The nation's largest e-cigarette maker will stop advertising its devices in the U.S. and replace its chief executive as mysterious breathing illnesses and an explosion in teen vaping have triggered efforts to crack down on the largely unregulated industry.
Juul Labs and other e-cigarette makers are fighting to survive as they face backlash from two public health debacles. Federal and state officials have seized on the recent outbreak of lung illnesses — including nine reported deaths — to push through restrictions designed to curb underage vaping.
No major e-cigarette brand has been tied to the ailments, including Juul, which said it won't fight a Trump administration proposal for a sweeping ban on e-cigarette flavors that can appeal to teens.
Governors in Michigan and New York moved to outlaw vaping flavors this month, while Massachusetts said Tuesday that it will ban all vaping products for four months, the first such step in the country.
"I think this rush to judgment is extraordinary, and we might be looking at the demise of vaping," said Kenneth Warner, professor emeritus at University of Michigan's school of public health.
Warner and some other experts believe vaping has the potential to dramatically reduce the deadly toll of traditional cigarettes among adult smokers. But he said Juul made "enormous mistakes" in its early advertising campaigns, which featured young models, bright colors and youth-oriented catchphrases.
E-cigarettes have been largely unregulated since arriving in the U.S. in 2007. The Food and Drug Administration has set next May as a deadline for manufacturers to submit their products for review.
Exempt from restrictions on traditional tobacco marketing, Juul until now has advertised its e-cigarettes in print, TV, radio and online. It's also replacing its CEO with a senior executive from Altria, the maker of Marlboro cigarettes that paid $13 billion for a 35% stake in Juul in December.
The new chief, K.C. Crosthwaite, said in a statement that Juul has long focused on providing adult smokers with alternatives but recognized that there's "unacceptable levels of youth usage and eroding public confidence in our industry."
Health experts generally consider e-cigarettes less harmful than traditional cigarettes because they don't contain all the cancer-causing byproducts of burning tobacco. But there's virtually no long-term research on the health effects of the vapor produced when e-cigarettes heat a liquid with nicotine.
Health officials are investigating hundreds of recent cases of the lung illness. Many patients said they vaped THC, marijuana's intoxicating chemical, with bootleg devices, but officials have not yet implicated any common product or ingredient.
Meanwhile, underage vaping has reached epidemic levels, health officials say. In a government survey, more than 1 in 4 high school students reported using e-cigarettes in the previous month despite federal law banning sales to those under 18.
Former FDA commissioner, Dr. Scott Gottlieb, cautioned that the illnesses and teen vaping are separate problems that will likely require unique solutions.
"I think conflating the two is risky because it might force us down the wrong path," said Gottlieb, who stepped down in April.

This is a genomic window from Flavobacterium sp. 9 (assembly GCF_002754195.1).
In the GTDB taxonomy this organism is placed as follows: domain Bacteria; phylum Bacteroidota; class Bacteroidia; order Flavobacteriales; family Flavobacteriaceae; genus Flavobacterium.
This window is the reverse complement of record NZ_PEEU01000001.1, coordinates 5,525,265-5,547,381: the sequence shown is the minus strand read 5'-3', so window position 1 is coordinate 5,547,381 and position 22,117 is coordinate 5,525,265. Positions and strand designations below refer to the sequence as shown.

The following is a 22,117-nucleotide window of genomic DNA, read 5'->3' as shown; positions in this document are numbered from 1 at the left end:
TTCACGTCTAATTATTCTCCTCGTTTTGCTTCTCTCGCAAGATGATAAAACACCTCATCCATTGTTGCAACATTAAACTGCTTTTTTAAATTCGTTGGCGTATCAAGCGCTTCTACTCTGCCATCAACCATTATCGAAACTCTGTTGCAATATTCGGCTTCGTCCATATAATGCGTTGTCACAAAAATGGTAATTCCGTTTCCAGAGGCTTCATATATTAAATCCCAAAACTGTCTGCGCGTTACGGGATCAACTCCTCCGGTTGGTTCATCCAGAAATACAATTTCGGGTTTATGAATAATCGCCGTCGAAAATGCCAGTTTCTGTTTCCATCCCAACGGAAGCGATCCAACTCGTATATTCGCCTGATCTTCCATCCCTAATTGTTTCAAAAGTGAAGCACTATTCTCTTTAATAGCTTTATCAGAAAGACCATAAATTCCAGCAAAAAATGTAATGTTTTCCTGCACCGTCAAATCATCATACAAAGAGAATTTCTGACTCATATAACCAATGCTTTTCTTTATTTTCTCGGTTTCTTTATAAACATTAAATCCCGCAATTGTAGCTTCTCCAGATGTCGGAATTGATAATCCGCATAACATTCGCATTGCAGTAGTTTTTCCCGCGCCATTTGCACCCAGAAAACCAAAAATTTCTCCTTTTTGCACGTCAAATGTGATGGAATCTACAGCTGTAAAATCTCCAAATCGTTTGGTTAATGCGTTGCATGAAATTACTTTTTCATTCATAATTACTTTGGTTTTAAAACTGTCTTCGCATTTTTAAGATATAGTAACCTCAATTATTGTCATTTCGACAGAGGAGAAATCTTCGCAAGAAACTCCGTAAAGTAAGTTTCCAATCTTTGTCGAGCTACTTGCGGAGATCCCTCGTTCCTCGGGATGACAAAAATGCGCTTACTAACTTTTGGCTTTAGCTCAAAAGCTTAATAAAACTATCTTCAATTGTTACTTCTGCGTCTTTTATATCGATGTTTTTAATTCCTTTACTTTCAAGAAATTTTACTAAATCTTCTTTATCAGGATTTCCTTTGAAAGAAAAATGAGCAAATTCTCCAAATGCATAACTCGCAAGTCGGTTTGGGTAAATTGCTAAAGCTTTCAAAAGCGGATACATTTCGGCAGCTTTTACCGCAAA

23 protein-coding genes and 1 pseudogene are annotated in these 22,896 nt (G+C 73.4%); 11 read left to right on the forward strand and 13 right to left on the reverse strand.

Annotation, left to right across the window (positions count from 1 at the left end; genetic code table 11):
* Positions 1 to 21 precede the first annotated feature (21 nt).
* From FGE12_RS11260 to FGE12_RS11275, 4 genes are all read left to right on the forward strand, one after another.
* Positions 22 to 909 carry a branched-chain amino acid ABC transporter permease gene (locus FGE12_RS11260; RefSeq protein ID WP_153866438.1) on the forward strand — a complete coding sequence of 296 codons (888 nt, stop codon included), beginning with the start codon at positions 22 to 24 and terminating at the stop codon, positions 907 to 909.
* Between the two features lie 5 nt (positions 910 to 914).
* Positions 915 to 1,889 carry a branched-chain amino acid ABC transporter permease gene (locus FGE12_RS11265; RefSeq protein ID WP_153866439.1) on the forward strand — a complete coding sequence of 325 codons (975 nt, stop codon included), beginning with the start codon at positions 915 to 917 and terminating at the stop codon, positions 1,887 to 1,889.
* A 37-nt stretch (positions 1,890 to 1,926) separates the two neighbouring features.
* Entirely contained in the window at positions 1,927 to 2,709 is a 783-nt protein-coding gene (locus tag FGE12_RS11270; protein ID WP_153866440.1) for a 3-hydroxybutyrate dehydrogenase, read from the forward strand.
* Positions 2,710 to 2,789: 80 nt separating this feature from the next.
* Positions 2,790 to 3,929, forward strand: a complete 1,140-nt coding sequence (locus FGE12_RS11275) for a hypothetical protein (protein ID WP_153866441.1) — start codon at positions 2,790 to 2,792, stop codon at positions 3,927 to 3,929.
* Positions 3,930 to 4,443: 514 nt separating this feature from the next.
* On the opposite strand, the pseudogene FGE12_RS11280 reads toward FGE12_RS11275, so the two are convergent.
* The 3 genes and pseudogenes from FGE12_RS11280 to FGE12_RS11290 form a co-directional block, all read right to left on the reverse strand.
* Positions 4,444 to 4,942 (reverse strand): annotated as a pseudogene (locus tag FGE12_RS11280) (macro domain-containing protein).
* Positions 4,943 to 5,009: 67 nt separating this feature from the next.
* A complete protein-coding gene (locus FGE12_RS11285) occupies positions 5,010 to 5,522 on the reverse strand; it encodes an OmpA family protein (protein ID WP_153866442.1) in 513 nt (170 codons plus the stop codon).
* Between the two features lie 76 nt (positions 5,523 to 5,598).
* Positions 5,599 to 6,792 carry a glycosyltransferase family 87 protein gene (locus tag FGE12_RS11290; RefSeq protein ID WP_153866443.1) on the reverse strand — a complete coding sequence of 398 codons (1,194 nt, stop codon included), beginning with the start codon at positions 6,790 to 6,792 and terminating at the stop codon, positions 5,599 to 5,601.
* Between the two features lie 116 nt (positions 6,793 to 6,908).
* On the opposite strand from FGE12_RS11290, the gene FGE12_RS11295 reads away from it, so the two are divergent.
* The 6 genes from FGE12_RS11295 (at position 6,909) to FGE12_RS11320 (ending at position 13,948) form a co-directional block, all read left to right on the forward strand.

He said banning legal e-cigarettes could push users toward riskier, illicit vapes.
Vaping opponents met Juul's changes with skepticism.
"Juul's announcement today is aimed at repairing its image and protecting its profits, not at solving this crisis," said Matthew Myers, president of the Campaign for Tobacco-Free Kids. "Policymakers must stand up to Juul and protect our kids by banning flavored e-cigarettes."
Juul devices went on sale in 2015, and the company quickly propelled itself to the top of the market with a combination of high-nicotine pods, dessert and fruit flavors, and viral marketing. The San Francisco company now controls roughly 70% of the U.S. e-cigarette market.
In the last year, Juul tried to reposition itself as a brand for middle-age smokers looking to wean themselves off cigarettes. But the FDA warned the company this month that its product hasn't yet been approved to help smokers quit.
Juul has tried to head off a crackdown with a series of voluntary steps, including halting retail sales of several flavors and shutting down its social media presence. But political pressure has only increased.
The company faces multiple investigations from Congress, several federal agencies and state attorneys general. President Donald Trump said this month that the government will move to ban thousands of flavors.
"We must strive to work with regulators, policymakers and other stakeholders, and earn the trust of the societies in which we operate," Crosthwaite said in a statement.
He was chief growth officer for tobacco giant Altria and replaces Juul's CEO, Kevin Burns.
Altria and Philip Morris International said Wednesday that they were calling off merger talks a month after floating a deal that would have created the world's largest tobacco company.
Altria's stake in Juul was considered a key factor in the deal, which would have given the e-cigarette maker access to Philip Morris' global network and resources.
Tim Hubbard of University of Notre Dame said Juul has "failed spectacularly" in managing the public perception of its e-cigarettes.
"Bringing in a traditional tobacco executive who knows how to market and manage government relationships with deadly products matches the firm's needs," Hubbard said in an email.